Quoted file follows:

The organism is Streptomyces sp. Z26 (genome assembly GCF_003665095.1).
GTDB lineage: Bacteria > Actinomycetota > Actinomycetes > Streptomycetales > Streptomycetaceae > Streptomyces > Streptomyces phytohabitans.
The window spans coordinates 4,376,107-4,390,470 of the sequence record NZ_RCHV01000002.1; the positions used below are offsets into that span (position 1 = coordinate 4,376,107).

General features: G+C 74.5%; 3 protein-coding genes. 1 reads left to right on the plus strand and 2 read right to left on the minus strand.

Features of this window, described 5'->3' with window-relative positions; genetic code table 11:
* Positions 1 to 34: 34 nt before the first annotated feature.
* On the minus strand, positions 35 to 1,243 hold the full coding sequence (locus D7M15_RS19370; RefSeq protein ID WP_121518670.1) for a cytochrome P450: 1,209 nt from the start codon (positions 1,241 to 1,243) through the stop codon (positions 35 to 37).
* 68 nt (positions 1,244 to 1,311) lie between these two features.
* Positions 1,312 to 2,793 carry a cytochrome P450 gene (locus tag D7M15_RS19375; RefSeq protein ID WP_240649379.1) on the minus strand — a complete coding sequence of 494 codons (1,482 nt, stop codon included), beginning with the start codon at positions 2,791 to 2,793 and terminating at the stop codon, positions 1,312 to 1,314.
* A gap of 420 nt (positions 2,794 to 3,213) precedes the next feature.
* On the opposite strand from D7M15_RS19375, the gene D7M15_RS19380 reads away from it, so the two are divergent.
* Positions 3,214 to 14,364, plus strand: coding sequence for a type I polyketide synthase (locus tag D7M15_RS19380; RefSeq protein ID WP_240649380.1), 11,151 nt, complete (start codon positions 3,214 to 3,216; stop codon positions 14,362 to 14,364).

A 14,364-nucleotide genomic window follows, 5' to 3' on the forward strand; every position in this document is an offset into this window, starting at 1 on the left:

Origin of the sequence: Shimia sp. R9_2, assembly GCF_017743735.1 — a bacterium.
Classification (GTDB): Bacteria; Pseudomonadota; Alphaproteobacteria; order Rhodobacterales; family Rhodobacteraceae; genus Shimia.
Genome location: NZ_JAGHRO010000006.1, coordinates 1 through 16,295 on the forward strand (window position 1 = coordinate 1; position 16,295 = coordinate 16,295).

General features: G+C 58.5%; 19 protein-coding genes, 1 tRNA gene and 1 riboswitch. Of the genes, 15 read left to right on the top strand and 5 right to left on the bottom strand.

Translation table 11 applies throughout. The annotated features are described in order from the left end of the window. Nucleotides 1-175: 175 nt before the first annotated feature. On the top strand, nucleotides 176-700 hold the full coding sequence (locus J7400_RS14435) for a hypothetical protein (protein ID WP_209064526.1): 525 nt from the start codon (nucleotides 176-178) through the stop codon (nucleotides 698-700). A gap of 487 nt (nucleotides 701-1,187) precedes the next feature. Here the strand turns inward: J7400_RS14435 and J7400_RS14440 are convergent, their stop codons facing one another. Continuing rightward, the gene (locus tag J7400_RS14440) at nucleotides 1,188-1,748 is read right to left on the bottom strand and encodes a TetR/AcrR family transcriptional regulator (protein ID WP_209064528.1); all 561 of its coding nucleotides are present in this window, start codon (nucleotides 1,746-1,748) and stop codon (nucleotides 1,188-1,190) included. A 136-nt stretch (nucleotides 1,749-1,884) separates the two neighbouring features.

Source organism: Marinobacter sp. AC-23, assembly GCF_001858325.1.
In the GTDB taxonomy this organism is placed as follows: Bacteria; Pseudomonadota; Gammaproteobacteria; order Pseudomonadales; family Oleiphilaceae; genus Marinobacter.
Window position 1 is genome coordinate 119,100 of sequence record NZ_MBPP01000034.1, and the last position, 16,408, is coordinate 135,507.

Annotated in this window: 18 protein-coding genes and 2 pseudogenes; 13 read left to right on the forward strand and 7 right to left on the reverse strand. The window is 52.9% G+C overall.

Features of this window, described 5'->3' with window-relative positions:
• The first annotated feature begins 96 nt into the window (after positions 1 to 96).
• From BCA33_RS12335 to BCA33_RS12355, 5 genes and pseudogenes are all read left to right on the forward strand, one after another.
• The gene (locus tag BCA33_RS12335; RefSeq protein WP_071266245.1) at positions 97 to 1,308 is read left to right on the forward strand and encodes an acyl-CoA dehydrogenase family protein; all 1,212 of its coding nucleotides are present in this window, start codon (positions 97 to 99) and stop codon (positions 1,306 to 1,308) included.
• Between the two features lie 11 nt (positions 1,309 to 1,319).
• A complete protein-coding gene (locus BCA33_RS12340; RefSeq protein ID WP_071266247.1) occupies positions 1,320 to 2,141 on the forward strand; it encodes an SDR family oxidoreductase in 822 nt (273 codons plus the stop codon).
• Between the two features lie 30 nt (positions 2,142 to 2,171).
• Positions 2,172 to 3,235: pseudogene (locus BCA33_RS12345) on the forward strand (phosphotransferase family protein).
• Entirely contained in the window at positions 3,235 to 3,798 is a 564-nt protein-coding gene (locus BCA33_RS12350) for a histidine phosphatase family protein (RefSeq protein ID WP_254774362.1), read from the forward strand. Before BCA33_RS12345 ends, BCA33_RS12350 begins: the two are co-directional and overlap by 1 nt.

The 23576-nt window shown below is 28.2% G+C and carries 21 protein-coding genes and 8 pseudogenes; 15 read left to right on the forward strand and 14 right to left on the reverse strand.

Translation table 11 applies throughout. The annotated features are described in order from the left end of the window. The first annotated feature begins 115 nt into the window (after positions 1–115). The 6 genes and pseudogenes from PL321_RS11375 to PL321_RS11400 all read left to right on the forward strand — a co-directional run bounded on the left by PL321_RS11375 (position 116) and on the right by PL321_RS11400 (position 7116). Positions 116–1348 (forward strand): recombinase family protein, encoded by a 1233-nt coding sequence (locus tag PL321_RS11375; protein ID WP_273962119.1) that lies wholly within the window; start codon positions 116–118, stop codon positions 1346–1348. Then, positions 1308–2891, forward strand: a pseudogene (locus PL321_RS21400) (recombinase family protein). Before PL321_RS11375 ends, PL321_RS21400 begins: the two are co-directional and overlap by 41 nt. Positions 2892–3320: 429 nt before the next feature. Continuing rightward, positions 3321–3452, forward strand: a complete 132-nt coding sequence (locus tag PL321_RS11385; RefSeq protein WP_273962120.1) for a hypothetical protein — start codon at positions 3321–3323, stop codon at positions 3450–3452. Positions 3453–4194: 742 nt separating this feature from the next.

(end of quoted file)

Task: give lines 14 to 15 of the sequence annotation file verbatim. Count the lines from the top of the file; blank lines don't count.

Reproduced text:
Origin of the sequence: Shimia sp. R9_2, assembly GCF_017743735.1 — a bacterium.
Classification (GTDB): Bacteria; Pseudomonadota; Alphaproteobacteria; order Rhodobacterales; family Rhodobacteraceae; genus Shimia.